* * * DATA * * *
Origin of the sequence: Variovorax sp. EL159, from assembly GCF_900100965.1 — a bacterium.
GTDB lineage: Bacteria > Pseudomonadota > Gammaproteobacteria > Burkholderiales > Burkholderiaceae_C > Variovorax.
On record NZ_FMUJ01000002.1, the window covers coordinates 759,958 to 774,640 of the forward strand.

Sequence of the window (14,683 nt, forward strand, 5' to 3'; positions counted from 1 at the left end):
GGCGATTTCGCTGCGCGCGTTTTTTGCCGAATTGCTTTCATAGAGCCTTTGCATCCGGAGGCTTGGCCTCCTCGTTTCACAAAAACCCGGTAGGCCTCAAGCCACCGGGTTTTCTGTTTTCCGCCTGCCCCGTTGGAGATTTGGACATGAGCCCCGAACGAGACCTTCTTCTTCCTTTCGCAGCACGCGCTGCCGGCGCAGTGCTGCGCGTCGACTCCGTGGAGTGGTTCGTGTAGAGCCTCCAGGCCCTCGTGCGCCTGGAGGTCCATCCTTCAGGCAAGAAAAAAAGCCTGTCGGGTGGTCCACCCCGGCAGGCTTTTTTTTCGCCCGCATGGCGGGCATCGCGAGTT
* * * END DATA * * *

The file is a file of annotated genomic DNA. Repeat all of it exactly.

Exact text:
Origin of the sequence: Variovorax sp. EL159, from assembly GCF_900100965.1 — a bacterium.
GTDB lineage: Bacteria > Pseudomonadota > Gammaproteobacteria > Burkholderiales > Burkholderiaceae_C > Variovorax.
On record NZ_FMUJ01000002.1, the window covers coordinates 759,958 to 774,640 of the forward strand.

Sequence of the window (14,683 nt, forward strand, 5' to 3'; positions counted from 1 at the left end):
GGCGATTTCGCTGCGCGCGTTTTTTGCCGAATTGCTTTCATAGAGCCTTTGCATCCGGAGGCTTGGCCTCCTCGTTTCACAAAAACCCGGTAGGCCTCAAGCCACCGGGTTTTCTGTTTTCCGCCTGCCCCGTTGGAGATTTGGACATGAGCCCCGAACGAGACCTTCTTCTTCCTTTCGCAGCACGCGCTGCCGGCGCAGTGCTGCGCGTCGACTCCGTGGAGTGGTTCGTGTAGAGCCTCCAGGCCCTCGTGCGCCTGGAGGTCCATCCTTCAGGCAAGAAAAAAAGCCTGTCGGGTGGTCCACCCCGGCAGGCTTTTTTTTCGCCCGCATGGCGGGCATCGCGAGTT